Not only did he provide all his data and methods, he provided lab assistants to get others started. Some of those people had been ridiculing him because they couldn’t duplicate his results and they accused him of publishing false conclusions. It was a huge struggle.

      A bit of a contrast with the climate folks.

    3. onparkstreet Says:

      Michael Kennedy – I wonder how many areas of medical “consensus” would be changed if completely opened up to the public?

    4. pst314 Says:

      The Theory that Jack Built

      This is the theory that Jack built.

      This is the flaw
      that lay in the theory that Jack built.

      This is the mummery
      hiding the flaw
      that lay in the theory that Jack built.

      This is the summary
      based on the mummery
      hiding the flaw
      that lay in the theory that Jack built.
      ….
      –from The Space Child’s Mother Goose, by Frederick Winsor and Marian Parry

    5. Michael Kennedy Says:

      One of the threats of Obamacare is “consensus guidelines.” I have no problem with the evidence based guidelines and I know no doctors who resist learning when it is presented in a manner that is neutral to financial considerations. I attended an annual program on congestive heart failure last weekend that USC puts on every January. I would say there were a thousand physicians paying $125 for the day. Many of the big national meetings are dying out because doctors don’t have the money they had 25 years ago to attend meetings. I go to one about every three months. They do a good job and all the evidence is laid out. Consensus guidelines have little data behind them and tend to be the opinion of older professors of various fields who spend a weekend noodling over what the best way to treat disease X is. They are also suspiciously interested in cost. Now, I am interested in cost, probably more than most of my colleagues, but there is a place for one and a place for the other.

    6. Brett_McS Says:

      The worst, most amateurish code I have ever seen is that produced by scientists. Control flow like a bowl of spaghetti, global variables everywhere. A nightmare to understand, as that poor programmer in the Hadley CRU noted in his in-line comments – so, perfect ground for hiding little ‘adjustments’ and ‘tweeks’.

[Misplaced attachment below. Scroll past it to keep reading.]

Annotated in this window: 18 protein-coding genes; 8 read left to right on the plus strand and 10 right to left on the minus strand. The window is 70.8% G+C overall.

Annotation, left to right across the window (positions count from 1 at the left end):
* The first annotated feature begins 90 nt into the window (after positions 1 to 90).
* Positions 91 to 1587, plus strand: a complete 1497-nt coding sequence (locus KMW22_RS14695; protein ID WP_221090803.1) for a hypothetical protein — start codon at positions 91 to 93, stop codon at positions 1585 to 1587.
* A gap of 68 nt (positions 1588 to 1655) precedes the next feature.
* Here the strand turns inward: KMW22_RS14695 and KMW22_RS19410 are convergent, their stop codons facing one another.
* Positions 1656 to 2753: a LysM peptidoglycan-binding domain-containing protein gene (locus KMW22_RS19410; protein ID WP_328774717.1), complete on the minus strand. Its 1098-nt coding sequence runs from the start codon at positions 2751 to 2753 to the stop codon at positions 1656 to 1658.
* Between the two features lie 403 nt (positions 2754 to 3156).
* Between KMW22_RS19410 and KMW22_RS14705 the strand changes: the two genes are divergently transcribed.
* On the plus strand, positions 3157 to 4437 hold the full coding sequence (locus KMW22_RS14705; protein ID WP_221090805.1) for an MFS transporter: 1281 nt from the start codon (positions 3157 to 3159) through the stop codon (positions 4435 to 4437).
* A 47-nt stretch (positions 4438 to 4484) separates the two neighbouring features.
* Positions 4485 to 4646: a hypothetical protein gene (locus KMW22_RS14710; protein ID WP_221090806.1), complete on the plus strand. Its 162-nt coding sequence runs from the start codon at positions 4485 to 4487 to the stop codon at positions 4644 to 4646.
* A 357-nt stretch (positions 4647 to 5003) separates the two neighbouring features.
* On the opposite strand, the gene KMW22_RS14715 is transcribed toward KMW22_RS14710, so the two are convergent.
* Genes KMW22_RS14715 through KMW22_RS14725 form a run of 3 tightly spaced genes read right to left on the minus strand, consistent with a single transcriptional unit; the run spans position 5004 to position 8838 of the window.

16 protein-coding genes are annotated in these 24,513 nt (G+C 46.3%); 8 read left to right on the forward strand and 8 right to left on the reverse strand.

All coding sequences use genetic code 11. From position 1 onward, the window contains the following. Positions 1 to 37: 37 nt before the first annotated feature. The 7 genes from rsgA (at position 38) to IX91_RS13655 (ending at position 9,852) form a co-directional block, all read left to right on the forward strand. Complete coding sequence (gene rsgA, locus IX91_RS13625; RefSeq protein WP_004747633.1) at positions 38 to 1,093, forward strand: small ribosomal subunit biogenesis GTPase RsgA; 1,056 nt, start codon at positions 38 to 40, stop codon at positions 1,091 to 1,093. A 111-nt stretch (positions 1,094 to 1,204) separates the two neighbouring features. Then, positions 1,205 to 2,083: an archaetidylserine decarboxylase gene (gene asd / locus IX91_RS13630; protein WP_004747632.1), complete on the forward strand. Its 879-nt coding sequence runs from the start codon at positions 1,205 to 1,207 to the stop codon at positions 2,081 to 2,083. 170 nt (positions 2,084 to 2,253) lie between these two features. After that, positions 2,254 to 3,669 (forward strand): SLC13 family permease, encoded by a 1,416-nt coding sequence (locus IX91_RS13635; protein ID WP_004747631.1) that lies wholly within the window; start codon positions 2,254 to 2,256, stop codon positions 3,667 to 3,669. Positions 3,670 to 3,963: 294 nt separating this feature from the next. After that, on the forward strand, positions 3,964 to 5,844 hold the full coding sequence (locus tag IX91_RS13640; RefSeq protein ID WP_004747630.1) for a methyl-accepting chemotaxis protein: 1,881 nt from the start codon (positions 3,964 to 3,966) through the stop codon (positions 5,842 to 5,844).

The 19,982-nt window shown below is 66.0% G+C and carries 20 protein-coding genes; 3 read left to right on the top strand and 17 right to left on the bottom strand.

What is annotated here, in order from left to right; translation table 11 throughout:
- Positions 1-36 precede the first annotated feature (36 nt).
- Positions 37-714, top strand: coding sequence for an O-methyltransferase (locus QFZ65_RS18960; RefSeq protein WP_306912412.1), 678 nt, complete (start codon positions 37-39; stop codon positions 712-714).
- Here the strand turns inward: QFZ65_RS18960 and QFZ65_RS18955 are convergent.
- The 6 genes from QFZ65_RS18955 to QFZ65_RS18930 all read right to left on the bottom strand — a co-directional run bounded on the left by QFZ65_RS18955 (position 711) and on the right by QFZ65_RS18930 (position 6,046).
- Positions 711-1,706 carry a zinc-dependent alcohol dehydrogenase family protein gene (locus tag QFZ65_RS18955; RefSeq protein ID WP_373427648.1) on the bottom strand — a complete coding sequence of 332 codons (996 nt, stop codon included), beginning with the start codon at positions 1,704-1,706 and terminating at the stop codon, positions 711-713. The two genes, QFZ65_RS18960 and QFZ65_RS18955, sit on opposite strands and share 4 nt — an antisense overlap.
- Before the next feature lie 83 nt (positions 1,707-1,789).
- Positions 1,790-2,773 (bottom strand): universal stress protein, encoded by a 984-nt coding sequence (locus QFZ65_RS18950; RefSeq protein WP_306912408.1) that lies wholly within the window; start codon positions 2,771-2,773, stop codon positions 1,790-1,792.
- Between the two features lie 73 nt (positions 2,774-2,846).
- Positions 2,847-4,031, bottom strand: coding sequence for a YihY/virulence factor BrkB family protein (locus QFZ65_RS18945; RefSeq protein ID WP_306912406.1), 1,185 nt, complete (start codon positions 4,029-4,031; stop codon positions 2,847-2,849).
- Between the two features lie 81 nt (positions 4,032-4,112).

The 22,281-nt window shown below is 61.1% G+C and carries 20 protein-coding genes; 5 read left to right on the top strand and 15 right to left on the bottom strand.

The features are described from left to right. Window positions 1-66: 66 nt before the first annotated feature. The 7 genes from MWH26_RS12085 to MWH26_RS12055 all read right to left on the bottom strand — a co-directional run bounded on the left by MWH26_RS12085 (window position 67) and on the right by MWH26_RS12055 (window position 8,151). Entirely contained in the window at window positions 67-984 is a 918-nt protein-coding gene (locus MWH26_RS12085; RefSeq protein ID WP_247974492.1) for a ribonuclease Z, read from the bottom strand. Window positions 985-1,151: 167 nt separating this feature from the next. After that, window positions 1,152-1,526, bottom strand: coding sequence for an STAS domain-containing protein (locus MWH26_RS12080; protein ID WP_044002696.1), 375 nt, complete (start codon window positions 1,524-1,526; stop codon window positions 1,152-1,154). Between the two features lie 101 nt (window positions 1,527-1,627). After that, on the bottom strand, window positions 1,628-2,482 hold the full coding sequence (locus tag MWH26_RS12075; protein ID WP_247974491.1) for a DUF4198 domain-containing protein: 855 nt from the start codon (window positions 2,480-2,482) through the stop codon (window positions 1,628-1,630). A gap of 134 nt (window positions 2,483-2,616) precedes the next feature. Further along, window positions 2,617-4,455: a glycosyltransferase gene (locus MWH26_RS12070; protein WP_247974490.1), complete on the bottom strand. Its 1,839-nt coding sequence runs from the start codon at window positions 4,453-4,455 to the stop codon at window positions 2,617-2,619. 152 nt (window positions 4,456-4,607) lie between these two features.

7. Chris Says:

      Michael Kennedy – I wonder how many areas of medical “consensus” would be changed if completely opened up to the public?
      Oh, not all that much. Just say the name ‘Marshall Protocol’ here and see what response you get to naming an independent medical research project. Nobody will bother to read the science, they’ll just call it quackery. And yet, it works well enough that those who’ve gone through it are willing to step out of the shadows take the abuse when we claim it works.

    8. tdaxp Says:

      The bizarre part of all of this is that there are scientific journals that public computer and statistical code… A normal scientist would publish his work there to simply get more publications out of the same research program. There is a reason they want to keep this secret, instead of adding to their publication count…

    9. dearieme Says:

      “deniability”: the usual word is falsifiability.

    10. bob m Says:

      @dearieme:

      Yes. In science, falsifyability means that others can demonstrate that you are in the wrong. In politics, deniability means that others cannot demonstrate you are in the wrong, even though you actually are.